Posts tagged City Arts
Buddy Bolden on the Brink of Madness

No one knows the story for sure, but let’s proceed with this version: 
In the spring of 1898, a procession of musicians strode down a New Orleans city street swaying their trumpets to a tune. Blocks away, a young cornet player tapped his horn against the curb, put it to his lips and began to blow so loud and so powerfully that the parade stopped. Spellbound, it detoured toward his sound.

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Waxie Moon Rising

With his gentle voice and expressive blue eyes leveled over a cup of coffee, Marc Kenison radiates loving warmth. The man best known as burlesque star Waxie Moon expresses a sincere desire to help people feel more comfortable with who and where they are. Kenison—who’s also a teacherObamacare spokesperson and Seattle landmark—talked about his return to the stage as an actor for the first time in seven years, his recent burlesque accolades and exciting upcoming theatre projects, and why he thinks Seattle is such a supportive city to queer arts.

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Q&AJake UittiCity Arts
Meet Lena Dunham’s Local Opener

Mindie Lind, champion of Cripp Culture and smoky-voiced singer in the band Inly, found out about a month ago that, out of the hundreds of videos submitted to an open call, she had been selected as Seattle’s opening musical act for Lena Dunham when she comes to town on Oct. 18 to promote her new book. Since then, the provocative news outlet Gawker out-ed Dunham, writer and director and star of HBO’s Girls, for “not paying” the opening artists, after which Dunham reversed course and decided she would compensate the performers opening the readings for her new memoir Not That Kind Of Girl. While we wait for the big day to arrive, Mindie chats with us about her love for Lena, her Girls dreams, the recent Gawker controversy and more.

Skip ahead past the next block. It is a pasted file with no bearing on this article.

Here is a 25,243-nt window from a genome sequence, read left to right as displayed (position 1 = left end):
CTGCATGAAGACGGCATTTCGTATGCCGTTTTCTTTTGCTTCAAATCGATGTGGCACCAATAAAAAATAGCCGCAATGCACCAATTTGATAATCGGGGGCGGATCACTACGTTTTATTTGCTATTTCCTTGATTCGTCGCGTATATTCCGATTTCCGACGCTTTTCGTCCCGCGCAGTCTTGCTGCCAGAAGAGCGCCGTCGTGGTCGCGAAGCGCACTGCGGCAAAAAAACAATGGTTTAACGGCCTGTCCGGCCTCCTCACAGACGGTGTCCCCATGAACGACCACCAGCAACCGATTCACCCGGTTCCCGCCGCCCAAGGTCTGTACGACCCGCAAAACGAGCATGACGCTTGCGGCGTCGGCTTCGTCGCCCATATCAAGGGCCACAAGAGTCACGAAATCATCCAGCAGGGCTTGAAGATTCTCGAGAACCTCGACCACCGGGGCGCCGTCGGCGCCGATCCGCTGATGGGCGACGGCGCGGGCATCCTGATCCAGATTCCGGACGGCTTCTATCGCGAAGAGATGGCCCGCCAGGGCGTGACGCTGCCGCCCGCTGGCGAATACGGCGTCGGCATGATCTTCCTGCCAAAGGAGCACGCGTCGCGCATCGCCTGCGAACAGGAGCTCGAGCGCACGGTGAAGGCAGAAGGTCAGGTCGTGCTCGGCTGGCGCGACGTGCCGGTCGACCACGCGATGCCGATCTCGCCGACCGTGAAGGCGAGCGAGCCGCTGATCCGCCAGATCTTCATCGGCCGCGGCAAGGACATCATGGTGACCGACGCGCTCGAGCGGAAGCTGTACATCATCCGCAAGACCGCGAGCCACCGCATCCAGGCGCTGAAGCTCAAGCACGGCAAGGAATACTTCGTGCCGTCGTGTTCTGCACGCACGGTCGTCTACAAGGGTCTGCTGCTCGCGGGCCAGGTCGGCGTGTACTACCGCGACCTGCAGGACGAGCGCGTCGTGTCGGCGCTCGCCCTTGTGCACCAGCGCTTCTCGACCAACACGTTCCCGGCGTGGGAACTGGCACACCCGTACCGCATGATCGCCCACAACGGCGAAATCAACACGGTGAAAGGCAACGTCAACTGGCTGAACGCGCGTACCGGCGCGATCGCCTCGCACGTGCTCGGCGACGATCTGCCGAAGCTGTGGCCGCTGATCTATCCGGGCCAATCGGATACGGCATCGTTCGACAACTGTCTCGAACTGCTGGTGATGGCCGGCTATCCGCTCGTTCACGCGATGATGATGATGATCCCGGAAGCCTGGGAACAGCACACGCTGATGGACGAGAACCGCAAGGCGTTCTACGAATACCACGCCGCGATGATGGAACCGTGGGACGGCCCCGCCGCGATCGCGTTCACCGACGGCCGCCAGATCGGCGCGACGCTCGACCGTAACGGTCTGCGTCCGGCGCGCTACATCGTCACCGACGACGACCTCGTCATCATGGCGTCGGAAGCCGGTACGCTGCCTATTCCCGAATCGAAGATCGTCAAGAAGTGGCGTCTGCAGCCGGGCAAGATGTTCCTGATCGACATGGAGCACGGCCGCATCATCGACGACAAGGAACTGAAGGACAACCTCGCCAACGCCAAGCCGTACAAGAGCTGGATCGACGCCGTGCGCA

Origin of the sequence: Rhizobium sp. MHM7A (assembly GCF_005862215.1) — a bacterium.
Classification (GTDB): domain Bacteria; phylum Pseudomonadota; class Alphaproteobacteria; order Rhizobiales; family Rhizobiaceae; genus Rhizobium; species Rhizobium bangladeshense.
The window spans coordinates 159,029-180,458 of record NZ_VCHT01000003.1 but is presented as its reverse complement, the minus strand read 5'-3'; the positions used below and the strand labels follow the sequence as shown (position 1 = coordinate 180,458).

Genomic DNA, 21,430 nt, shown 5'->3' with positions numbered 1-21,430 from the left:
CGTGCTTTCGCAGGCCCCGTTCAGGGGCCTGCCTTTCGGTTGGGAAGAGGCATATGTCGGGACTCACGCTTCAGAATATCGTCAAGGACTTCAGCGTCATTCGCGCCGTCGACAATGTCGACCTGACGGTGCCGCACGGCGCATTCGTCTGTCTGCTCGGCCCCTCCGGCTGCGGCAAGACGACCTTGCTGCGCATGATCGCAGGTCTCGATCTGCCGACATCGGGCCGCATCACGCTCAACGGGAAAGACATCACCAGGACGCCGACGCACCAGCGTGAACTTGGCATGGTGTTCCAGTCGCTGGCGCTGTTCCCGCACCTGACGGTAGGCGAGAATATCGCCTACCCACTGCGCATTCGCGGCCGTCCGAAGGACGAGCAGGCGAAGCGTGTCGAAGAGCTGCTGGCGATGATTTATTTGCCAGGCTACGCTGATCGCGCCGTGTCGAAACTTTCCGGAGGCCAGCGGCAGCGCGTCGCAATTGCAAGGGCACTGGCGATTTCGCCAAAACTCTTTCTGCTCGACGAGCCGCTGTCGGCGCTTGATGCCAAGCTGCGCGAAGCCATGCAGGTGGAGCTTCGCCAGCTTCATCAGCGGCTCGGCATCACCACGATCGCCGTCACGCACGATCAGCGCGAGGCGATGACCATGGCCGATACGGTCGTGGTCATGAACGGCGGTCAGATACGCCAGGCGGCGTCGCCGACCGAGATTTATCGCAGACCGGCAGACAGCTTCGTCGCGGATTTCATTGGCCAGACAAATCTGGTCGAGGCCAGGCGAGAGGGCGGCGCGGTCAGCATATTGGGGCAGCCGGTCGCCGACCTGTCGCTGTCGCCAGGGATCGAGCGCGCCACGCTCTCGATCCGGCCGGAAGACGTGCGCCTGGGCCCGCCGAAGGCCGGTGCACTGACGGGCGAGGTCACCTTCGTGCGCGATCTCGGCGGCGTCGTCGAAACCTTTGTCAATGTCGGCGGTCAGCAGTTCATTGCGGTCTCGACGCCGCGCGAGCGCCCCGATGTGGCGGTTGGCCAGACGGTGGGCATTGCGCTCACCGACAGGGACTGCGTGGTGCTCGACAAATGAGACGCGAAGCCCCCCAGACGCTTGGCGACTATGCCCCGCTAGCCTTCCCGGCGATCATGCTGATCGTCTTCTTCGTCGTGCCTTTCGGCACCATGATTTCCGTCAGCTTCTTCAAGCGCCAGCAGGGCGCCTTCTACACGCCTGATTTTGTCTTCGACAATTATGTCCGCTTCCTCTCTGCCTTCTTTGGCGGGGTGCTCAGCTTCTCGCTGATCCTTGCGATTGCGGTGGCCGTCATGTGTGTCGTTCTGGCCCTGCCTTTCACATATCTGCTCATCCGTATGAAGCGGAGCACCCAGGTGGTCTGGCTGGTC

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Q&AJake UittiCity Arts
Telenova

Telenova has lied to me. She smiles while she would have me believe in love. She has sent me notes to tell me how she likes my stride, how I walk across a room like an elephant. She has spent the night.

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EssayJake UittiCity Arts